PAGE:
What is Grief, Mourning and Bereavement?

Grief may be experienced in response to physical losses, such as death, or in response to symbolic or social losses such as divorce or loss of a job.  The grief experience can be affected by one’s history and support system. Taking care of yourself and accessing the support of friends and family can help you cope with your grief experience.

Mourning is the expression of the emotions and thoughts related to grief. Most individuals who suffer the loss of a loved one will grieve, but not all will externalize their grief. To mourn is to release those emotions in order to allow for healing. This release can be through emoting (crying, etc.), talking, writing, physical  activities (running, exercise) or any other healthy method of release.

Bereavement is the state of grief and a time period of mourning after a loss, generally referring to the loss of a loved one. Bereavement work involves the truthful and honest experiencing of the full range of emotions which occur during one’s grieving process. Every individual’s grieving process will be as unique as their relationship with their loved one. Throughout bereavement, grief can be cyclical, meaning that it can come and go. One moment may be different from the next and it sometimes feels as though you are moving backward along this road. You would not be the only person feeling that way.

The most important thing to remember during this time is to be compassionate toward yourself. Losing someone you love can change your entire world. It becomes important to honor and experience your needs and emotions as they are, not how you or anyone else wants them to be or thinks they should be. This is your time to do what is best for you.

The Joseph T. Quinlan Bereavement Center will hold an Expressive Arts Workshop for Adults on Wednesdays in September starting on the 4th. The weekly, two-hour workshop, 6 – 8 p.m., will explore ways to mourn and release emotions through various modalities including, art, drama, music, journaling and reading. The workshop is open to anyone in the community and registration is limited. There is a $100 fee to help cover the cost of materials and supplies.

Other resources available to everyone in the community include our Bereavement website CopeWithGrief.org. an online resource page which is readily available to you at any time.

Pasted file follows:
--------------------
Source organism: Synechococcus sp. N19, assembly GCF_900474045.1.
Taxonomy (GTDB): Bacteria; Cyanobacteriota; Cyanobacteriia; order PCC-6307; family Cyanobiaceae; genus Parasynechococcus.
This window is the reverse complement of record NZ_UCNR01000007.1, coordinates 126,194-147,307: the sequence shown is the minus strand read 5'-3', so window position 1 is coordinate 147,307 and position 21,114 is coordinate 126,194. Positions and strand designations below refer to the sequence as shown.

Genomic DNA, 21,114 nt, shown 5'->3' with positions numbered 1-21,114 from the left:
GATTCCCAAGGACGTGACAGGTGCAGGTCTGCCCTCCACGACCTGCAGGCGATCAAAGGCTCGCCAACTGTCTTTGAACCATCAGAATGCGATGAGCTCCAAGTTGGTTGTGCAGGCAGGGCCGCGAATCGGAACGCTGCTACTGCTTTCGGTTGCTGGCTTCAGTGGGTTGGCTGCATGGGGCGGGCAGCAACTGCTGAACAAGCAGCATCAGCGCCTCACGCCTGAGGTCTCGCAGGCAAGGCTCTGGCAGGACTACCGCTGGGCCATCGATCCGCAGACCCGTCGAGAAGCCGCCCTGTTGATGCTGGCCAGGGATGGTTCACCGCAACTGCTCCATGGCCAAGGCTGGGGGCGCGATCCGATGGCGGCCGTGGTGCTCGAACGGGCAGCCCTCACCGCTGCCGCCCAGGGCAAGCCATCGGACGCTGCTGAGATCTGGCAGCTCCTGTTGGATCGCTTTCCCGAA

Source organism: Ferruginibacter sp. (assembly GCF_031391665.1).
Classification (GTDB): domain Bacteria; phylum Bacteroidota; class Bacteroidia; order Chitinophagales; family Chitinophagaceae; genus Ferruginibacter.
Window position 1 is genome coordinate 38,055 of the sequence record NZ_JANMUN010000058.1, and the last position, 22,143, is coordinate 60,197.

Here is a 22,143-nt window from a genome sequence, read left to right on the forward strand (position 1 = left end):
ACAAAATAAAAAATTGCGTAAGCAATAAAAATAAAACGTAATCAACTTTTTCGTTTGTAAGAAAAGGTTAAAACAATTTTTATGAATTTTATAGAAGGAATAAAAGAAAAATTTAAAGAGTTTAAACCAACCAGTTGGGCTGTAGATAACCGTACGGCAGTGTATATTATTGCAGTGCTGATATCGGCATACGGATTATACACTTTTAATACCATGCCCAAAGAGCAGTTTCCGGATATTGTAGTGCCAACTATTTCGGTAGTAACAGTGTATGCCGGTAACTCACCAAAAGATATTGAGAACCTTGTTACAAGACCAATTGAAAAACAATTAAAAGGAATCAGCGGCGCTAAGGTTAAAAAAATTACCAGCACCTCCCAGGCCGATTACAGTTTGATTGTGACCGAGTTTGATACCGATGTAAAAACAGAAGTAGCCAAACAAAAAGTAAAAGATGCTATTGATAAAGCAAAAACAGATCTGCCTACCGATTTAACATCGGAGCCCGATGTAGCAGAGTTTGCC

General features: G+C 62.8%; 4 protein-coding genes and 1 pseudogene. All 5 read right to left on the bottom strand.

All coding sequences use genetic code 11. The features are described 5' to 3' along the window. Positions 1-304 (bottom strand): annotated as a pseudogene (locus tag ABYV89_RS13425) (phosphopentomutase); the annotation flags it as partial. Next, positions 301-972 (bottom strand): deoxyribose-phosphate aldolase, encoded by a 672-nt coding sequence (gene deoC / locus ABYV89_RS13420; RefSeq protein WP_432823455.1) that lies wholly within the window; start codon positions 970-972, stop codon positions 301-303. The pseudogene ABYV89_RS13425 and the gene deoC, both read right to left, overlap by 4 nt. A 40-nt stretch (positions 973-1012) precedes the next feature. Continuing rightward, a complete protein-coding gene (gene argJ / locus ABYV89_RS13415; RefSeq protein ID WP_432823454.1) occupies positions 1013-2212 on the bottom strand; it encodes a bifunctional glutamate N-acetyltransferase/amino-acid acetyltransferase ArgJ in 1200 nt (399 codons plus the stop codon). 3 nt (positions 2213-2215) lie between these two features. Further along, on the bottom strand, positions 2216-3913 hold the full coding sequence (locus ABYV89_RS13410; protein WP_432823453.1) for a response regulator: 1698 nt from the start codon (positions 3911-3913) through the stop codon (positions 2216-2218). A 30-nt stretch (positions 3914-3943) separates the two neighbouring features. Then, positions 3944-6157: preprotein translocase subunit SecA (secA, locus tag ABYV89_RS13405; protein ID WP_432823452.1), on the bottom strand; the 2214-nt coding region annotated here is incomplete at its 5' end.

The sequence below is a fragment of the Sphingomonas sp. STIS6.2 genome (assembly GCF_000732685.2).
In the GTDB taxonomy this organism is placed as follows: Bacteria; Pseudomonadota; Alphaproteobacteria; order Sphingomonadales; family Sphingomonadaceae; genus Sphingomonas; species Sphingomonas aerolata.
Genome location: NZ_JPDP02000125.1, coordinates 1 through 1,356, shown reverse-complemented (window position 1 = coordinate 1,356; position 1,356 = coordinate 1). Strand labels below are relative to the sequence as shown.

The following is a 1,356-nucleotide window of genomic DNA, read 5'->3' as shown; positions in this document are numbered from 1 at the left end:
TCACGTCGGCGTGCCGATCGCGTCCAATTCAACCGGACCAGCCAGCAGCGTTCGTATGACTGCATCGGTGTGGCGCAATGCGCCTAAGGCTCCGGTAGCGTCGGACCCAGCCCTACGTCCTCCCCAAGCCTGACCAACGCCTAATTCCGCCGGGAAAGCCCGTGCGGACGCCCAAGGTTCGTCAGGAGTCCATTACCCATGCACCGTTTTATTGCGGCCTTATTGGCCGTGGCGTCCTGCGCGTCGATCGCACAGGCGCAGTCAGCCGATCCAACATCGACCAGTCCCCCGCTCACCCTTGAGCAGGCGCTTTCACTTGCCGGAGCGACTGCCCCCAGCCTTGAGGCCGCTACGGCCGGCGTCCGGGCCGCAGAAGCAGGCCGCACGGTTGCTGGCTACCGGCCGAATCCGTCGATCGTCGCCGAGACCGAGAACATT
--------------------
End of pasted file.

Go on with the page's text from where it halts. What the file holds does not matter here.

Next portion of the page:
Peer support groups can be a tremendous resource during challenging times. They provide an opportunity to share your story with others as well as to hear from others who have experienced the loss of a loved one. Please visit our website to view the group schedule. In the event you cannot access our online resources, please contact our Bereavement Center to speak with our staff at 973-948-2283.

If you find yourself continuing to struggle during your grieving process and feel you may benefit from some individual support, our Bereavement Center offers one-on-one counseling. There is a suggested donation amount of $25 per session, but no one is ever denied access to services based on ability to pay.

Joel T. Peterson, MSW, LSW

Bereavement Counselor

Community Outreach and Education


How to talk to kids about tragic events

Helping children realize they are not alone with their feelings is one of the first steps.

By Kelly Wallace, CNN – Full article can be read at click here.

(CNN) After horrific events like shootings or attacks by terrorists, parents are faced with this dilemma: What do I tell my kids? How can I talk to them about something so senseless and indiscriminate? About something that we can’t make sense of ourselves?

Limiting media exposure is key

How to reassure your child

Helping teens open up

Joseph T. Quinlan Bereavement Center

If you need additional help with talking to your children regarding their feelings of grief and anxiety related to national or personal family events , please contact us at the Joseph T. Quinlan Bereavement Center at 973-948-2283. We are available for group and individual counseling.